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Gene Expression Analysis by SAGE

Gene Expression Analysis by SAGE

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Gene Expression Analysis by SAGE

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  1. Gene Expression Analysis by SAGE

  2. Gene Expression Some challenges: • Large number of genes • How do you keep samples and equipment small and affordable? • How do you analyze that amount of data? • Need to know sequence of some or all genes

  3. Methods • SAGE (Serial Analysis of Gene Expression) • Victor E. Velculescu, Lin Zhang, Bert Vogelstein, Kenneth W. Kinzler • October 1995

  4. SAGE – introduction • SAGE uses short tags of cDNA made from all mRNAs in a cell • The assumption: a tag of only 9 or 10 bases, from a specific position in the mRNA, is enough to identify the transcript • These tags are linked together so that they can be cloned in large groups • Sequencing identifies genes, and they can be counted to determine relative expression

  5. SAGE – the method The 3’ end of biotinylated, double stranded cDNA adheres to streptavidin beads This and all other pictures of the SAGE method are from

  6. SAGE – the method • Anchoring enzyme (AE) usually recognizes a 4-bp site • Restriction may occur before binding to beads • cDNA is divided in half, and each half is ligated to a different linker (A or B) • Linkers have a IIS restriction enzyme site and are complementary to a PCR primer

  7. SAGE – the method • Tagging enzyme is a type IIS restriction enzyme • Unique in that they cleave at a defined distance away from the site that they recognize • Tagging enzyme recognizes site in the linker, and cuts off a short “tag” of cDNA, leaving a blunt end. • Two groups of cDNAs are ligated to each other, to create a “ditag” with linkers on either end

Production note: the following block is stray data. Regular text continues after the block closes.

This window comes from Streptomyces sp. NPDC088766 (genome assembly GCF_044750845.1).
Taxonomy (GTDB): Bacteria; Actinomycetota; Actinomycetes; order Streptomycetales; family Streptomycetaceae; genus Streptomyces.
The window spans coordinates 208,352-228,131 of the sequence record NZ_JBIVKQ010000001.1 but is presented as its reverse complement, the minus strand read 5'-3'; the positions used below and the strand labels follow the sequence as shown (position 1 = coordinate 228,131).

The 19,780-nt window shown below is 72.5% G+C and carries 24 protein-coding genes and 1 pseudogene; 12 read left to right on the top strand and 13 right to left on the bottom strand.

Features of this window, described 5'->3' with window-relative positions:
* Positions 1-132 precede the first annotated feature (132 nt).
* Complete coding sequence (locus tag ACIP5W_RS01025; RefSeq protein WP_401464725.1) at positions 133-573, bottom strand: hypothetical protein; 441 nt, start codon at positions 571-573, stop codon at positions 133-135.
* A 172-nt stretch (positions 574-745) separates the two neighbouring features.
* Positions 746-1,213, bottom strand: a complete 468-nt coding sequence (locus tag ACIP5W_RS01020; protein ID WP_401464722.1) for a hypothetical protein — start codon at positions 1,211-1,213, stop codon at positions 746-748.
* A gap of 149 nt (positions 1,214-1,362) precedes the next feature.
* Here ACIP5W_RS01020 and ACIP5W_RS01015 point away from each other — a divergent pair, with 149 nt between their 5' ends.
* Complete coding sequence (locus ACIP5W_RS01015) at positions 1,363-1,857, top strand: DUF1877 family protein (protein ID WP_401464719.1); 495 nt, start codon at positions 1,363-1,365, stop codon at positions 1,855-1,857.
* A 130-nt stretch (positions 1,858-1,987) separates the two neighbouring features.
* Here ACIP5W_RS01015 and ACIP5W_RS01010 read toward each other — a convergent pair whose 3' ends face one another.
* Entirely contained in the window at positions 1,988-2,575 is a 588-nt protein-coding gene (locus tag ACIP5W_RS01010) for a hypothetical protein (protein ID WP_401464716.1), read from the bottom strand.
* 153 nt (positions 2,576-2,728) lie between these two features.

8. SAGE – the method • PCR is used to amplify the ditags, using a primer that is complementary to the linker. • The cDNA is again digested by the AE, breaking the linker off right where it was added in the beginning. This leaves a “sticky” end with the sequence GTAC (or CATG on the other strand) at each end of the ditag.

  9. SAGE – the method • Ditags are ligated together to form long concatemers. Between each ditag is the AE site, allowing the scientist and the computer to recognize where one ends and the next begins. • The concatemers are sequenced, and the tags are matched up with the gene that they uniquely represent. By counting the number of times each tag appears, the relative expression levels can be determined.

  10. SAGE – advantages • No hybridizing, so no cross-hybridizing can occur • Knowledge of genes to be detected can wait until after experiment • Can help identify new genes by using tag as a PCR primer

  11. SAGE – disadvantages • Cost and time required to perform so many PCR and sequencing reactions • Type IIS restriction enzyme can yield fragments of the wrong length depending on temperature. • Multiple genes could have the same tag • As with microarrays, mRNA levels may not represent protein levels in a cell


  13. Brain vs. Diseased Brain >2x fold change

  14. Retina Mutant/Wt

  15. Crx+/+ vs Crx-/-